I often tell my students that we never know just by looking at people what’s going on in their lives.  So many people look so bright-faced happy and pretty on the outside that we’re duped into believing they lead charmed lives.  Like those families in the picture frames sold in stores (who ARE those people, by the way?!). But turn those pictures over, and what’s there…nothing.   That’s not the life God planned for us. He wants our lives to be framed by His love. We called to compassion, and to consider that all those “pretty people” might just be waiting for someone to take them out of their frames.


And, finally, I hope my being published encourages everyone who reads this to hold fast to their dreams. Don’t let someone steal those dreams from you. Be prayerfully persistent, and believe that every “no” brings you a step closer to a “yes.”  No doubt there are those who are better writers than I; the difference is I didn’t give up. But I also didn’t do it alone. So, if your dream is writing or painting or singing or baking or doctoring or whatever-ing, surround yourself with a support team. Find people who are where you want to be, and be teachable. Know that someone, somewhere is waiting for your dream to happen because you’re going to make a difference in their lives.


Thank you, Christa, for taking the time to answer these questions. 

 Blessings to you Lynn for this opportunity to share Leah and myself with your readers.

You can read more about Christa Allan at her website,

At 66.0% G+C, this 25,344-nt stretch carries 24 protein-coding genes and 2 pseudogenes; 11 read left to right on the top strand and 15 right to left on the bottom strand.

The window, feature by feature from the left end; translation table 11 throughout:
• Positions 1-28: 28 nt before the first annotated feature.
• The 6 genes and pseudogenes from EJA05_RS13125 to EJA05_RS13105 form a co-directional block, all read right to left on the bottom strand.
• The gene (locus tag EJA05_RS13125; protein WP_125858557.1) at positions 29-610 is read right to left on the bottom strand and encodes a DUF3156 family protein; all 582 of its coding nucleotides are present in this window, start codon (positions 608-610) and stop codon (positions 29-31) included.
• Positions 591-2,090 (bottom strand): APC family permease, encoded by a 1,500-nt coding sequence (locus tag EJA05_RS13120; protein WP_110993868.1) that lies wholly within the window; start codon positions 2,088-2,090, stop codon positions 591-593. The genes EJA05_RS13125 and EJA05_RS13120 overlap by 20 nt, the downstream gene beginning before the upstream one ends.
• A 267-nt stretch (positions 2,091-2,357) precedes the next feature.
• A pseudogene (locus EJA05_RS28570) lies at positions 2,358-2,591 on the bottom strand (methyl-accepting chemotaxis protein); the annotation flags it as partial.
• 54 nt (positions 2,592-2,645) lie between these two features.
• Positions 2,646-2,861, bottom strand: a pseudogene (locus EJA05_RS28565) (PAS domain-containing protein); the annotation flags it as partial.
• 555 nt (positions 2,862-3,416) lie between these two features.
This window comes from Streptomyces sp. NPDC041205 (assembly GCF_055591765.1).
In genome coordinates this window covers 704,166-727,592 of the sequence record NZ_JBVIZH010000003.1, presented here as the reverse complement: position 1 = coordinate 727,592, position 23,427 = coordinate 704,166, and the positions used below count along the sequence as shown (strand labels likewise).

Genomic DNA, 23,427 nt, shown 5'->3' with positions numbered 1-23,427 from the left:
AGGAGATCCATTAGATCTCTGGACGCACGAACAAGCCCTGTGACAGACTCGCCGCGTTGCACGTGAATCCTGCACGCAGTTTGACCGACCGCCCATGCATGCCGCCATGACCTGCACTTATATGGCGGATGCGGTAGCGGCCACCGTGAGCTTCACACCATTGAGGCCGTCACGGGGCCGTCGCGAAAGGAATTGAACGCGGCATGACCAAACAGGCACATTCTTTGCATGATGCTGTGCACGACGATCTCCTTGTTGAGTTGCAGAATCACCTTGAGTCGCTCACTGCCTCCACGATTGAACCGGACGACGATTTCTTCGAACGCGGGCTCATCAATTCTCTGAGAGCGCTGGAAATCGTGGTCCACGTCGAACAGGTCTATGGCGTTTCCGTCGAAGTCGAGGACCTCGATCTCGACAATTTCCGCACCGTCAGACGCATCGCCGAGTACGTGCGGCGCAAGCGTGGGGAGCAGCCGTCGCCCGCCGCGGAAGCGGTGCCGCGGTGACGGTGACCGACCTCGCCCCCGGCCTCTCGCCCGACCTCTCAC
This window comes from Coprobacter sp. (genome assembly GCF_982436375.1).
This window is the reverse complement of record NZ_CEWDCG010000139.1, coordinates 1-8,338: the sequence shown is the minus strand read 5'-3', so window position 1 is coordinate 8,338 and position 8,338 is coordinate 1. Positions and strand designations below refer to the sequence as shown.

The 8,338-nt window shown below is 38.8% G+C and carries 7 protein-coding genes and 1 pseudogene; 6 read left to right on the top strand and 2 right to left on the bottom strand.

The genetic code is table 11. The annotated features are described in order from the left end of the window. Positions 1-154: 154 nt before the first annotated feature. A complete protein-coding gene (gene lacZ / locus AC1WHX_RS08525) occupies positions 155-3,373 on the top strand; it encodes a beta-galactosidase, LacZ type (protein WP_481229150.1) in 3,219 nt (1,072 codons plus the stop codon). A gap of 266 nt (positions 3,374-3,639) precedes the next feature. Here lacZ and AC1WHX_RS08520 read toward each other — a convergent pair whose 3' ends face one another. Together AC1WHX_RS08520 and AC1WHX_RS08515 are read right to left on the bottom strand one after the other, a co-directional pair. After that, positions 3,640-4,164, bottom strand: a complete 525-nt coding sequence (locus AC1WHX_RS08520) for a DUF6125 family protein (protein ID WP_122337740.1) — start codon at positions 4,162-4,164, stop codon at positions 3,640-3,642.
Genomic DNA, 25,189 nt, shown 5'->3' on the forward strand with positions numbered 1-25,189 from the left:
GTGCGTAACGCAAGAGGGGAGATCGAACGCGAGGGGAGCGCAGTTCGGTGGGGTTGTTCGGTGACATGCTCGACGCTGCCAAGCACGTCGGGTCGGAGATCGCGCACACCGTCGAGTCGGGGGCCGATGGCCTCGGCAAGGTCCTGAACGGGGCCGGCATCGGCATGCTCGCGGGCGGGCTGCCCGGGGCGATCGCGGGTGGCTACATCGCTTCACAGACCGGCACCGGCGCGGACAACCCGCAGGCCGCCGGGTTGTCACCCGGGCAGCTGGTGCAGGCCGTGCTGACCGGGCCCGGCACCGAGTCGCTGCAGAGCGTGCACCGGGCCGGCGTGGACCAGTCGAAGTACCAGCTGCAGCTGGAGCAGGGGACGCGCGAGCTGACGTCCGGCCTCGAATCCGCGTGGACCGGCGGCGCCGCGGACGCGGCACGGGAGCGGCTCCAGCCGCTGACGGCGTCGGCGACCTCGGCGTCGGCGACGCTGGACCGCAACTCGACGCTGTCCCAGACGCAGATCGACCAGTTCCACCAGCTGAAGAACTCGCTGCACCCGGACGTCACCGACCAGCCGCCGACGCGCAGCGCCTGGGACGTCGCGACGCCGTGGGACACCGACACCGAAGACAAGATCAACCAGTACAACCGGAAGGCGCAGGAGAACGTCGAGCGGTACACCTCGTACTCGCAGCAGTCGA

Christa Allan’s Walking on Broken Glass

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    Have you ever read a book that felt like it had been written just for you? How about one that seemed as if it had been written about you? Until recently, I hadn’t. After reading Walking on Broken Glass, the debut novel by Christa Allan, I can’t say that anymore.

    On the surface, the story is nothing like my life. Leah Thornton has spent her life turning to alcohol, rather than facing the problems in her life. The death of her infant daughter leads her to depend more and more on beer, wine, and liquor to get through a day. Her best friend Molly and an interesting encounter with frozen apple juice force Leah to face that alcohol isn’t covering up her problems, it is intensifying them. It has become her problem.

    As Leah enters rehab and travels toward a life of sobriety, she learns more about herself. She’s not perfect, with or without a drink in hand, and life is not perfect. Along the way, she realizes that she needs a relationship with God in order to be whole. Even with Him, her life still isn’t going to be perfect, but for the first time in a very long time Leah has hope.

    Leah’s struggles made me face something inside of me. My daughter died before having a chance to live. I handled her death a lot like Leah and the others she met during rehab handled the tough times in their lives. I didn’t drown out the pain of my miscarriage with alcohol or cocaine or pot. My drug of choice was food. I didn’t really realize that until I read this—that food has become a bit of an addiction for me. Ten days ago we “celebrated” the fifth anniversary of Rylee’s passing. I didn’t curl up in a ball and cry all day as I had often done in the past. I didn’t even have to sit and cuddle with the Care Bear we bought as a reminder. I thought that meant I was doing a good job of moving on with my life. Who knows? Maybe I am. But the fact that every thought of her makes me want to stuff something into my mouth makes me wonder.

    And it makes me not want to see my life and my marriage become as out of control as Leah’s.

    Through this book, Allan gives a deep, realistic look into addictions. Her descriptions of Brookforest are vivid. I’ve never been in rehab myself, but I could see this place in my mind, could smell the stale cigarette smoke in the air, could feel the vinyl of the chairs. More than once, the situations her characters describe brought me to tears.

    To me, the measure of a good book is that it makes the reader feel. Walking on Broken Glass is definitely a good book.